Liu Jiayin’s <em>Oxhide II</em> wins at CinDi Seoul
On Tuesday, August 25, the 3rd Cinema Digital Seoul (CinDi) film festival in Seoul, Korea concluded with director Liu Jiayin’s feature Oxhide II receiving the Blue Chameleon Award, chosen by a jury of international critics. The film, which was invited to the Director’s Fortnight at Cannes, also received an audience award, the White Chameleon.
Liu Jiayin is one of the youngest and most promising independent filmmakers in the Digital Video movement in China. She made her first feature Oxhide, a dGenerate title, when she was twenty-three, and served as writer, director, cinematographer, as well as a character in the three-character film. Boldly transforming documentary into fiction, Liu Jiayin cast her parents and herself as fictionalized versions of themselves in an intimate portrait of a father’s leather bag business and a family’s anxiety over its decline. Daily life in an impossibly cramped Beijing apartment takes on epic proportions in this intimate portrait, with unprecedented access of a working-class Chinese family. In an review on Cinema Scope, Shelly Kraicer praised the film as “the most important Chinese film of the past several years–and one of the most astonishing recent films from any country.”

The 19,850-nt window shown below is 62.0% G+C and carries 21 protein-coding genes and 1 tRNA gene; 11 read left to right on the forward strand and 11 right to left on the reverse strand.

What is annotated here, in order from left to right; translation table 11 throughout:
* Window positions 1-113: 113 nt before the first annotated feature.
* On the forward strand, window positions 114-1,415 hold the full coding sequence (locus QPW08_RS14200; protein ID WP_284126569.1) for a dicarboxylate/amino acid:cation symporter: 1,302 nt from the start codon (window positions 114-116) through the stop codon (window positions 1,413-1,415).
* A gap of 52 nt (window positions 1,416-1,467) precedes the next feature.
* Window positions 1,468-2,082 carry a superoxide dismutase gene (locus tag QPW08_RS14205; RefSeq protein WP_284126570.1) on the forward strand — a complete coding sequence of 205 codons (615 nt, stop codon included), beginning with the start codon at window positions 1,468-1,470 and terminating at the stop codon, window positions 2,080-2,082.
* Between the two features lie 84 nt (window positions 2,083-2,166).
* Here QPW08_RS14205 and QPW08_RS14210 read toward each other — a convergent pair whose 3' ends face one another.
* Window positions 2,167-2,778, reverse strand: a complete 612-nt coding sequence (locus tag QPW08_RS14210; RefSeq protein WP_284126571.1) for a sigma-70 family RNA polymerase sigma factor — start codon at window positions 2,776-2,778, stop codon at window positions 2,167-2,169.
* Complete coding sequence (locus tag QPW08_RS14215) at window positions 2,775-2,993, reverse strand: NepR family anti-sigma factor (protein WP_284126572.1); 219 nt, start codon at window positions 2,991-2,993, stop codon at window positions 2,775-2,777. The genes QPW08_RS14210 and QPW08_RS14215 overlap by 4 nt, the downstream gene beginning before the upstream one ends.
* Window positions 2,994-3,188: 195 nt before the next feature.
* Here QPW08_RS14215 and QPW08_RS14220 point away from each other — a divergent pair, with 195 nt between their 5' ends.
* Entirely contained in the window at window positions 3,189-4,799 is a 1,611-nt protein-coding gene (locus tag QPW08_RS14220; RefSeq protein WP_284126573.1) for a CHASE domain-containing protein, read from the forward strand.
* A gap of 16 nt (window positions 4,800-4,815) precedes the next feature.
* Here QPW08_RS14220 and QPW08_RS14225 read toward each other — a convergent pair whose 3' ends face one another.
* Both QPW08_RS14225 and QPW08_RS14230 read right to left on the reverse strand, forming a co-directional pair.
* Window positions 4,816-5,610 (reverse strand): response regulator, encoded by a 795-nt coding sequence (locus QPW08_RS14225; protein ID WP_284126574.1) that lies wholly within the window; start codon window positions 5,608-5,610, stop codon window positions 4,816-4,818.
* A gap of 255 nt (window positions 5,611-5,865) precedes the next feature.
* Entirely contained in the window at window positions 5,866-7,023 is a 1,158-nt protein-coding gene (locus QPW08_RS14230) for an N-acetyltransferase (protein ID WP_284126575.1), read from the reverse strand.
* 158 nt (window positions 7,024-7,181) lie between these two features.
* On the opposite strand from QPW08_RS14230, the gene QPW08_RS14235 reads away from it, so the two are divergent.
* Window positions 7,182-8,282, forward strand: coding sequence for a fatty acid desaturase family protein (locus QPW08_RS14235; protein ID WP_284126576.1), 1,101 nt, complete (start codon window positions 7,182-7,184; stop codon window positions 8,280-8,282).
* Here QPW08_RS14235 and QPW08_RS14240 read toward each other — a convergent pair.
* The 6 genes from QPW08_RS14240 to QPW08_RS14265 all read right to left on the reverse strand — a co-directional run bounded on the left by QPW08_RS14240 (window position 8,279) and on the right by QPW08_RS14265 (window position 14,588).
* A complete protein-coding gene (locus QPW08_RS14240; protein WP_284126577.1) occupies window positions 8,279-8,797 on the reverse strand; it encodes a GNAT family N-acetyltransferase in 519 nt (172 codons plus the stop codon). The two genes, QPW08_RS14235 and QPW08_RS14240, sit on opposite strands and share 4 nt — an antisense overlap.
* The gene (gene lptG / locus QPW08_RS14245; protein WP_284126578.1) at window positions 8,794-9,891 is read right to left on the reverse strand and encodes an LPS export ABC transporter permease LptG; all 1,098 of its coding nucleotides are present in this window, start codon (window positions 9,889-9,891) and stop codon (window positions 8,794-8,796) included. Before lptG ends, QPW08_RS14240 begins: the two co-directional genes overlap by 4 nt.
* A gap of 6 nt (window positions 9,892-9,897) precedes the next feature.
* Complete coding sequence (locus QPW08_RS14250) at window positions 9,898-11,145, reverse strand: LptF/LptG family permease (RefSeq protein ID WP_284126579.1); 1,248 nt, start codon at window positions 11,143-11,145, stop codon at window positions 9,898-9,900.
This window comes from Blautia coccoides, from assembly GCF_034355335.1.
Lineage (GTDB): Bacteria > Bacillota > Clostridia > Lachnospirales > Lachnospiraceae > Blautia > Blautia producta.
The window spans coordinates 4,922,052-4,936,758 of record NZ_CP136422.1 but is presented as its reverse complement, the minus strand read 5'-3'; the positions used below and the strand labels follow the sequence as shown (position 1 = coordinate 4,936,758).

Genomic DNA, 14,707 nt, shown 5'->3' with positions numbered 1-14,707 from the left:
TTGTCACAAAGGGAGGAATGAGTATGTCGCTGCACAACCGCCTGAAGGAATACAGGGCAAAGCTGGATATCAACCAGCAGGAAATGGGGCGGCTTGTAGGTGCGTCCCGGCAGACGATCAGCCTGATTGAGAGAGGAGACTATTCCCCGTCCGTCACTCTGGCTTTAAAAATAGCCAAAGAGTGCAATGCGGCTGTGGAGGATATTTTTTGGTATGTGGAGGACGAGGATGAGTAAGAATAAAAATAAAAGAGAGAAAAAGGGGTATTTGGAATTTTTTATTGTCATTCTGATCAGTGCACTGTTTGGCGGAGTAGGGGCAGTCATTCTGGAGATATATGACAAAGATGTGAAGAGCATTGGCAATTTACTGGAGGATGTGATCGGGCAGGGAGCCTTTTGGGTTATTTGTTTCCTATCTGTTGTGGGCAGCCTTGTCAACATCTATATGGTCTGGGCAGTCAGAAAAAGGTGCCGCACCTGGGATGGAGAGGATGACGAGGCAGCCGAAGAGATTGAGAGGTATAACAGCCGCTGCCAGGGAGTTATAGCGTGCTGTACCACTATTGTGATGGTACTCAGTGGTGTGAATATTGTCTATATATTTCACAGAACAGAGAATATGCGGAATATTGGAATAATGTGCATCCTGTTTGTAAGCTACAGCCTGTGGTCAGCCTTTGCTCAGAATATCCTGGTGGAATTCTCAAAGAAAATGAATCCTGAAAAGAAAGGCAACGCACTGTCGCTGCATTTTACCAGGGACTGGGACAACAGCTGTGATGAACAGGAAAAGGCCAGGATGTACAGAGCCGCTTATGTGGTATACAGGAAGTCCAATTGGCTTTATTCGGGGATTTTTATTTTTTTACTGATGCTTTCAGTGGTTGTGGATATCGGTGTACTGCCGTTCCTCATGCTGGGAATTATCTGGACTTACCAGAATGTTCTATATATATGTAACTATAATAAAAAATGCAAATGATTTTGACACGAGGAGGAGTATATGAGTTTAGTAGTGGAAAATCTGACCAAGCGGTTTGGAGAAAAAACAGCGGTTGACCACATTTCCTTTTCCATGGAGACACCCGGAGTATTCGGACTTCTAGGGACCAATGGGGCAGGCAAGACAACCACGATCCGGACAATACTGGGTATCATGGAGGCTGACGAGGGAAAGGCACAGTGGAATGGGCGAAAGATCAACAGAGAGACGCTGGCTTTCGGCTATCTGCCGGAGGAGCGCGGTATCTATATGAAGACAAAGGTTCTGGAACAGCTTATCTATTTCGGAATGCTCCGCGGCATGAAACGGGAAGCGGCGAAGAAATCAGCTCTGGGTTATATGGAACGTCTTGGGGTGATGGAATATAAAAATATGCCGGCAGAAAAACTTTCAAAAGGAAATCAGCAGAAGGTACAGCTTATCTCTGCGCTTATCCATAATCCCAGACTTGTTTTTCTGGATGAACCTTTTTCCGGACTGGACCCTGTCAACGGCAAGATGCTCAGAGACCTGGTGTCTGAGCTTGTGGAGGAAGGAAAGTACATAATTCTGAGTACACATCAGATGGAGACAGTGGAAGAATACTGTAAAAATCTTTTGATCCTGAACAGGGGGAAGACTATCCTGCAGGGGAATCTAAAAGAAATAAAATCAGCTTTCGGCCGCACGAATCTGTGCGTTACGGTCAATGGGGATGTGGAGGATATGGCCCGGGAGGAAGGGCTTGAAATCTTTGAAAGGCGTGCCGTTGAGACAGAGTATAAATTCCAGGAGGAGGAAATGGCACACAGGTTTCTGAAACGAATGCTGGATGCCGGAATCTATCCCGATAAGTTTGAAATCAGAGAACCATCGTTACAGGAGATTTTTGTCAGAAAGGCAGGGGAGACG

Oxhide II, Liu’s second feature, is the sequel to Oxhide and continues to follow the fate of the same business and the same family. Using real time in the shoot, the film takes place when the family gathers to make and eat dumplings, a quintessential family ritual in China. In an interview with Fanhall Films, Liu Jiayin mentioned that in Oxhide II, she reduces the dramatic quality of Oxhide in order to present a “diluted” (xishi) life.
Launched in July 2007, CinDi aims at discovering, presenting and supporting a new generation of digital films and filmmakers in Asia. Chinese-language films covered half of this year’s program. Xu Tong’s documentary Wheat Harvest won the top Red Chamelon Award, for which the Chinese independent director Lou Ye (director of Suzhou River and Summer Palace) served in the jury. Lou’s film Spring Fever was the opening night film of the festival.